regieren die Regierung government
revidieren die Revidierung revision
straffen die Straffung tightening
verdauen die Verdauung digestion
verfälschen die Verfälschung counterfeiting/counterfeit
verfremden die Verfremdung alienation
verwerten die Verwertung reclamation; recycling
wohnen die Wohnung dwelling, apartment
bilden die Wortbildung word-formation

Recycling of raw materials

Note that the noun "der Sprung" (leap) is not created with the suffix "-ung". Rather it belongs to the category of nouns that have been formed from the preterite of
strong verbs, ("springen, sprang, gesprungen").

Other Nouns Created from Verbs with Suffixes:

The Suffixes "-er" and "-erin", "-ler" and "-erlin", "erei":

As noted in the example of "sprechen", adding an "-er" or an "-erin" to a verb's stem denotes a male or female who performs the action: "der Sprecher / die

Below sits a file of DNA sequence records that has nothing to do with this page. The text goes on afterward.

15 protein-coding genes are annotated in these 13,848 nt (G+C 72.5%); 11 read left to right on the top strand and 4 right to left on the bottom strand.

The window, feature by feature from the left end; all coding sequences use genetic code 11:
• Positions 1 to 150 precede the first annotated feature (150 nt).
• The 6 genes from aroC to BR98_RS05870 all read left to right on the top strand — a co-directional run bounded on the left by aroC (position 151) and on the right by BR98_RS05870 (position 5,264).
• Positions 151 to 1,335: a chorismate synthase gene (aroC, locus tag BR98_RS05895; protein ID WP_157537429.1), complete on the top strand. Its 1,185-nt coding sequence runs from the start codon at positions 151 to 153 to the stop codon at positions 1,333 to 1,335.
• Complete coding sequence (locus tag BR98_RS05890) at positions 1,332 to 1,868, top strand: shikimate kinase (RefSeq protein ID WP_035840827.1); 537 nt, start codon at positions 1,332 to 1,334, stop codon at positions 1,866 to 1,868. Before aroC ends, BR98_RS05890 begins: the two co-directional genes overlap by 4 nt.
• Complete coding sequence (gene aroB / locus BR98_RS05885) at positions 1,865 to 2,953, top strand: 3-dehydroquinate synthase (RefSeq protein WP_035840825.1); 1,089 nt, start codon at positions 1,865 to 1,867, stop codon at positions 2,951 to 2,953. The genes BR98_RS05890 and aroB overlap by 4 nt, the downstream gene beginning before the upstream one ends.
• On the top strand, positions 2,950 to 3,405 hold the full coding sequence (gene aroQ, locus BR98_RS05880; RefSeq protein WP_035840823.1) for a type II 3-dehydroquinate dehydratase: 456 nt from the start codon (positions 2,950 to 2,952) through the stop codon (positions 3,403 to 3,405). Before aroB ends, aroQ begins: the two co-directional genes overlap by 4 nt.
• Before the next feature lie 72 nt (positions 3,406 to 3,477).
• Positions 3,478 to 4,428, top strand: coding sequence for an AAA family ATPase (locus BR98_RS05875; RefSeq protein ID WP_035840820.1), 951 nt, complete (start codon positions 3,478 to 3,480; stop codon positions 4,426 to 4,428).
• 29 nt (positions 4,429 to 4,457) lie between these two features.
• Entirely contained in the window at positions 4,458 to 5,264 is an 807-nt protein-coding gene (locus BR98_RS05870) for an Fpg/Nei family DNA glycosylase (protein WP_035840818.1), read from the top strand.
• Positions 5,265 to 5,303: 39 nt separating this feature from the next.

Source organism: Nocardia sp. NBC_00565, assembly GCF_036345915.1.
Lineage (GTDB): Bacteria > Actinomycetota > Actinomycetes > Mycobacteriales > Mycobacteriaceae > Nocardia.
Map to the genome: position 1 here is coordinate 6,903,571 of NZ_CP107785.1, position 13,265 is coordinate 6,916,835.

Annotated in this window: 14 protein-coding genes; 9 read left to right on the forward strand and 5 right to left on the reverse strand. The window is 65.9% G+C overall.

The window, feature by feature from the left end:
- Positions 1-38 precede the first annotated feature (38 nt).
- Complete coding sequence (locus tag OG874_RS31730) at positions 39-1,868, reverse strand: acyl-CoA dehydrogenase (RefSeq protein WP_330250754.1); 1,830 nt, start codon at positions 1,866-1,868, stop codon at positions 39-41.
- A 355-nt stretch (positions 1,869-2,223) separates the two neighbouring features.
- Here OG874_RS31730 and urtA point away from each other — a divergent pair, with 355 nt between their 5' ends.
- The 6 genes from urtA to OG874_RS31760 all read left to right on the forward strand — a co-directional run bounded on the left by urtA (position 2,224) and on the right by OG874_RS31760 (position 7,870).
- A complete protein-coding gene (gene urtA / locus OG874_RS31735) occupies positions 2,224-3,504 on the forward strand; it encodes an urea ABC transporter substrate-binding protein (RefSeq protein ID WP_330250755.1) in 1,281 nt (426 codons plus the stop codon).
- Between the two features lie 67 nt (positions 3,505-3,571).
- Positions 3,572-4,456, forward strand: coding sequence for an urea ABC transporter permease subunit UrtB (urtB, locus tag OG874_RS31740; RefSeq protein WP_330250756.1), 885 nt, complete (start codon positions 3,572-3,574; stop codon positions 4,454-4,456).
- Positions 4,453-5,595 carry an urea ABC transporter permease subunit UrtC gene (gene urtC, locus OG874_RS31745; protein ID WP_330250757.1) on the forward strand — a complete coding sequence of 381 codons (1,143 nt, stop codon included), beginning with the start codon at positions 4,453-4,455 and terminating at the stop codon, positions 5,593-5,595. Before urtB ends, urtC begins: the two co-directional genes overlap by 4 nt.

Sprecherin" (speaker). The plural of these "-er" nouns is the same as the singular, e.g. "die Sprecher". The plural of the feminine form is of course "-erinnen": "die
Sprecherinnen." Some of the many examples:

"der/die Arbeiter/in" (worker); "der/die Besitzer/in" (owner); "der/die Fahrer/in" (driver); "der/die Heuchler/in" (hypocrite); "der/die Leser/in" (reader); "der/die
Maler/in" (painter); "der/die Richter/in" (judge); "der/die Schneider/in" (taylor); "der/die Sieger/in" (victor); "der/die Spieler" (player; gambler); "der/die Trainer/in"
(coach); "der/die Trinker/in (drinker).
While this category of "-er" (or "-erin") nouns ordinarily derives from a verb, there are exceptions, e.g.:

"der/die Botschafter/in" (ambassador); "der Eisenbahner" (railwayman), "der/die Schüler/in" (pupil; schoolboy/schoolgirl).
Of course, such designations can derive from compounded words: